Bob Corker discussed his opposition to the omnibus spending bill on Fox News as well as his bipartisan amendment to the tax cut package that would establish a binding federal spending cap tied to the country’s economic output.
A transcript of the interview follows.
Martha MacCallum, co-anchor of America’s Newsroom: Republican Senator Bob Corker is introducing bipartisan legislation to cap federal spending. How about that idea? He’s also on the Senate Banking Committee, which puts him in a good position for all of this. He joins me now. Senator Corker, welcome back to America’s Newsroom. Always great to have you, sir. Welcome.
Corker: Good morning, Martha. Always good to be with you.
MacCallum: Alright, so talk to me about this. We saw John McCain on the floor with this huge stack of this bill that nobody’s going to get a chance to read through before they are supposed to vote on it. What is your take?
Corker: It’s pretty incredible. I want to hold this up. [Corker holds up pages of earmarks.] These are just the earmarks that are in the bill. It’s 1,924 pages, 6,000 earmarks. It’s an incredible thing that with what’s happened especially with this election, $13 trillion in debt that you mentioned, that we’d even be considering something like this. There is a big push by myself and others to end up with a short-term, what’s called a continuing resolution where we move and just allow government to be funded until this next February or March, where we can really look at reducing spending. I think people understand that spending is out of control in Washington. They way understand that, and what we need to do is cap spending as a percentage of our country’s gross domestic product. I’m thankful that Claire McCaskill, who you just referred to, has joined me in that effort. I have a number of Republicans, and I’m hoping that we can pass legislation to cap spending at the federal level.
MacCallum: I want to talk more about that. But, first, what about these hundreds of pages of earmarks? Is this omnibus bill going to pass? Is this budget going to pass? And if so, when?
Corker: We are doing everything we can to keep that from happening, and, obviously, the vote will take place, probably, it may be the last piece of action that we take here this year in the Senate. I hope that it does not pass. If it passes, what it does, it really takes away the opportunity for us, this entire next year, to decline in spending. We have a debt ceiling vote that’s going to be coming up in April, May or early June, depending on when we hit the debt ceiling, and it is my hope we’ll be able to really put in place these constructs to drive down spending before that. If we pass this bill that you are referring to, what it does is really kick the can down the road an entire year and flies in the face of everything people spoke about during the last election.
MacCallum: Yeah, you know even the concept of this passing with the amount of earmarks you showed us and people say oh earmarks are a small percentage of everything but that doesn’t even matter. The principle of it, people are completely fed up with this, and I don’t frankly think they’re going to stand for it anymore, Senator. And you know, I’m wondering how strong the force will be against this, and if everybody’s willing to stay there and hammer this thing out and show the American people that they do indeed, for real this time, get it and they’re not going to allow these earmarks to go through.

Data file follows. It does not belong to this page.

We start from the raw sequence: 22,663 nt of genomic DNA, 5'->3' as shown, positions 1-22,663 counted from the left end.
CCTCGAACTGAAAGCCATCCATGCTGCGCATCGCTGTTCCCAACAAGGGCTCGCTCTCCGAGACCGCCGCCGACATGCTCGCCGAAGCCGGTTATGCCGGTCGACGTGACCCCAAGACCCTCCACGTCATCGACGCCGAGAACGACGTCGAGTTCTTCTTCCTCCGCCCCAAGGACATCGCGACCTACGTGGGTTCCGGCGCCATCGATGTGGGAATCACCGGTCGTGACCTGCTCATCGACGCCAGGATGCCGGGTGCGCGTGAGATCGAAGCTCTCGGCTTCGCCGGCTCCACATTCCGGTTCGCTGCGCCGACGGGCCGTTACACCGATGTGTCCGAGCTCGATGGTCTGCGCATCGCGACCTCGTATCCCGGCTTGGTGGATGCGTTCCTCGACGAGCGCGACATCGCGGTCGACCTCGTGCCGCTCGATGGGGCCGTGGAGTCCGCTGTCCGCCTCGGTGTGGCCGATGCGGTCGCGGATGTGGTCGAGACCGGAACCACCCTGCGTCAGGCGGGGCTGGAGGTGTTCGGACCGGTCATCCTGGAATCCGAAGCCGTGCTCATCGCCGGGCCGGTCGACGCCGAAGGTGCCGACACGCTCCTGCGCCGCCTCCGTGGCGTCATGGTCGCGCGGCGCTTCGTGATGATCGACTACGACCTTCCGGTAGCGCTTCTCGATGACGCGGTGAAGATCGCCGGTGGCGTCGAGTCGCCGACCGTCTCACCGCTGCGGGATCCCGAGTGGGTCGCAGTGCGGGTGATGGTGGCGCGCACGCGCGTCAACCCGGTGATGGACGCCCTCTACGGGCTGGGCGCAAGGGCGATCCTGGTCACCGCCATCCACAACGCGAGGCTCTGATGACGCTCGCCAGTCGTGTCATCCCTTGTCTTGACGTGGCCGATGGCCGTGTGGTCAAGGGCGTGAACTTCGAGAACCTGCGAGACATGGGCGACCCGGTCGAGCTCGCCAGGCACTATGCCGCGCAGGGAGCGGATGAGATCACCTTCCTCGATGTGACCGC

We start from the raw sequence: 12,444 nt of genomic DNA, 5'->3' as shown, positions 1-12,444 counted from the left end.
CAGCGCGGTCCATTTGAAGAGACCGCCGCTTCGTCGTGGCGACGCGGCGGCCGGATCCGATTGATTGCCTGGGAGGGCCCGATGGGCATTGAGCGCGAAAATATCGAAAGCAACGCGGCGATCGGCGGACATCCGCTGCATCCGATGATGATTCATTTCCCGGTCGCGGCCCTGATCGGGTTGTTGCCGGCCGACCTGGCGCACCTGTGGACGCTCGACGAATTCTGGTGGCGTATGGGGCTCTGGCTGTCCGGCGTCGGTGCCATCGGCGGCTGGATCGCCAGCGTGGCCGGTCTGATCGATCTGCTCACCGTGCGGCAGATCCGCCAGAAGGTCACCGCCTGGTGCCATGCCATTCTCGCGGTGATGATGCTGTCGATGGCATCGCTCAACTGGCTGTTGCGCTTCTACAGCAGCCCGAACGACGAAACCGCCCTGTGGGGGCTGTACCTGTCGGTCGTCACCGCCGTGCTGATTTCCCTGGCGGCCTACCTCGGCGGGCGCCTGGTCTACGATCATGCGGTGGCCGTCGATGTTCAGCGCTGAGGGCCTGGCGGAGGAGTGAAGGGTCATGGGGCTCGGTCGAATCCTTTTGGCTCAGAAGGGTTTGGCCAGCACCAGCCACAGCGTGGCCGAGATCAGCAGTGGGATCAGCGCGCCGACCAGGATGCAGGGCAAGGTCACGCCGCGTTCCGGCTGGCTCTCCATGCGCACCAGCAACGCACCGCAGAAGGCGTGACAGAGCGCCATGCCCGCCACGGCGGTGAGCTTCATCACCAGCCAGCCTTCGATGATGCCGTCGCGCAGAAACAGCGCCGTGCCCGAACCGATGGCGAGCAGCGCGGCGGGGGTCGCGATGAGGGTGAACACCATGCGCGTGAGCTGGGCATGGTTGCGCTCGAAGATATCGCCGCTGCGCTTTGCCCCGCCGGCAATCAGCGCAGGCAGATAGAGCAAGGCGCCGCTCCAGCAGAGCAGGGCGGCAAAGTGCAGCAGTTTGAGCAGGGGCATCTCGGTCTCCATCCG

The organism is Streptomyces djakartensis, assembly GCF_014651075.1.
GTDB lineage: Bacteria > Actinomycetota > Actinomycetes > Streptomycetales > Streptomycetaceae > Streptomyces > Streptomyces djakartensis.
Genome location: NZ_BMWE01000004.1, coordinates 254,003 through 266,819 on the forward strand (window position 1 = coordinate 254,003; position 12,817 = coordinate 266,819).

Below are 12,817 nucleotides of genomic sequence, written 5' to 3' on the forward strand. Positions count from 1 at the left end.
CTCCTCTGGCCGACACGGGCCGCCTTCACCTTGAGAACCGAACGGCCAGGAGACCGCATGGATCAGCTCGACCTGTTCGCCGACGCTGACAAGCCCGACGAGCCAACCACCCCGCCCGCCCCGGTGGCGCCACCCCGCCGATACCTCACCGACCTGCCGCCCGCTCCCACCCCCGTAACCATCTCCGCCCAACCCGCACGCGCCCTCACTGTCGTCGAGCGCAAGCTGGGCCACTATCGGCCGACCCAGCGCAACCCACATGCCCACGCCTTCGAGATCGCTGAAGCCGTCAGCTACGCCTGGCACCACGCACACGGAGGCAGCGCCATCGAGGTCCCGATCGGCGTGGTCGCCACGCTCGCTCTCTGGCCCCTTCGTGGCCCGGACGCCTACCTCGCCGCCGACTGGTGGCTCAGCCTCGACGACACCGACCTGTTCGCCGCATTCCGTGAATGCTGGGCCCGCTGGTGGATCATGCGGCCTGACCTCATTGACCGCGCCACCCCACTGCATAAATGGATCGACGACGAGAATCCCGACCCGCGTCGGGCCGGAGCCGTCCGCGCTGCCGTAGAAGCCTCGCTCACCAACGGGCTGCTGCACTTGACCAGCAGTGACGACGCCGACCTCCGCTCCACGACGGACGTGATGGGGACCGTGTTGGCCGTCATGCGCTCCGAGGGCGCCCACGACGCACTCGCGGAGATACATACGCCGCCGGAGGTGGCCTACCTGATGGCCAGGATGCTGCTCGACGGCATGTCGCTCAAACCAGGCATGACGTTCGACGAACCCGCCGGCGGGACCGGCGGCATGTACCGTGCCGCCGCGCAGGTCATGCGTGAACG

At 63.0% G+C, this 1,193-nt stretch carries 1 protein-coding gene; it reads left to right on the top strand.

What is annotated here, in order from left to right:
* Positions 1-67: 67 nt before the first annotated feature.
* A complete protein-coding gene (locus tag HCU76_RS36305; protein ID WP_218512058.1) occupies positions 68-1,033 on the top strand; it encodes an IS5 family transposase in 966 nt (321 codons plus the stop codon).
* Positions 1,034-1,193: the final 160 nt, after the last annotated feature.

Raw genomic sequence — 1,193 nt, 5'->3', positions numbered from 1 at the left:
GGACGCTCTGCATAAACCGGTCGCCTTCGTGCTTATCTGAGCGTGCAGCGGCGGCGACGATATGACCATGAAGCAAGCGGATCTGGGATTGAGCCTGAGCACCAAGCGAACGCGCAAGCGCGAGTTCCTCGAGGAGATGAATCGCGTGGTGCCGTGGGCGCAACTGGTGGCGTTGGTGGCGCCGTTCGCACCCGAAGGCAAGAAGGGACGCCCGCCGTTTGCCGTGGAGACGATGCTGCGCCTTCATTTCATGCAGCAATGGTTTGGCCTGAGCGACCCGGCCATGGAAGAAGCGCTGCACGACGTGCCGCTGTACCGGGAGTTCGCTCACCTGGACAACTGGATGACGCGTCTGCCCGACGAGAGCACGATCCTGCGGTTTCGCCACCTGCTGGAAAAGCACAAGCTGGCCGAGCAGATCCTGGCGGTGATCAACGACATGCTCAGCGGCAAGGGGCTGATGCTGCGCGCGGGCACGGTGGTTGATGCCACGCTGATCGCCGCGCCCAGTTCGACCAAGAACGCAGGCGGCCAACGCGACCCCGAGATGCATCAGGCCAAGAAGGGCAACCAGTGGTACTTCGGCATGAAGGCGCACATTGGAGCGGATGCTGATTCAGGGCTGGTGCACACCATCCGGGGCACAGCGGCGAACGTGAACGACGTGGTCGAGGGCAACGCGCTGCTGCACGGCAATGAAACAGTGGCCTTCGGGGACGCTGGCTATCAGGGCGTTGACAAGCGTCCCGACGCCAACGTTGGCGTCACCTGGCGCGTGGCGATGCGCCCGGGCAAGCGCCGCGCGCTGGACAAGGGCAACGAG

Corker: Well, look, I can assure you that I plan on laying on the railroad tracks. I’m glad people like you and others are bringing it to Americans’ attention and the fact is that this is exactly the wrong thing to do. So thank you. I can’t believe -- look, we’re supposed to pass these appropriations bills one at a time, so we can go through each one, take out wasteful programs and do those kind of things. When you get a 1,924 page bill like this, that as you mentioned, you cannot even read in time to pass it, okay? That is wrong. That is flying in the face of the responsibility we have here in the U.S. Senate. I hope it doesn’t pass. I hope saner thoughts will prevail. I’m going to do everything I can to make that happen.
MacCallum: Yeah, I think a lot of people out there certainly hope that you will, and that you are right about that. One more question about the debt ceiling issue. This debt ceiling keeps going higher and higher and higher. It’s like if you ask regular folks out there, would you keep pushing your credit card limit higher and higher and higher and higher, even though you are going deeper and deeper into debt? Most would say of course not. That would be ridiculous. Why would we even consider moving the debt ceiling higher at all? In the new year?
Corker: Well, you know, the way the debt ceiling works, it is like running up your credit card bill, as you said, but then not agreeing to pay the bill.
Corker: The fact is we have already spent this money. And a lot of people would say it is irresponsible not to pass the debt ceiling because that’s like saying you’re not gonna pay the bill. I have come to the conclusion that it is irresponsible not to act responsible prior to voting for the debt ceiling. In other words, my point is, we need to take actions to really reduce spending. I think the bond markets, the world markets are going to run from our indebtedness if we don’t act responsibly soon. When that begins to happen, Martha, as you know, it happens really quickly. All of the sudden a crisis ensues. So hopefully, the American people, I think know this, but hopefully Congress will act responsibly this spring and put a cap on spending.
MacCallum: Senator, I think there are a lot of folks who hope you are right about that, and we thank you for being with us today. Thank you, Senator Bob Corker from Tennessee.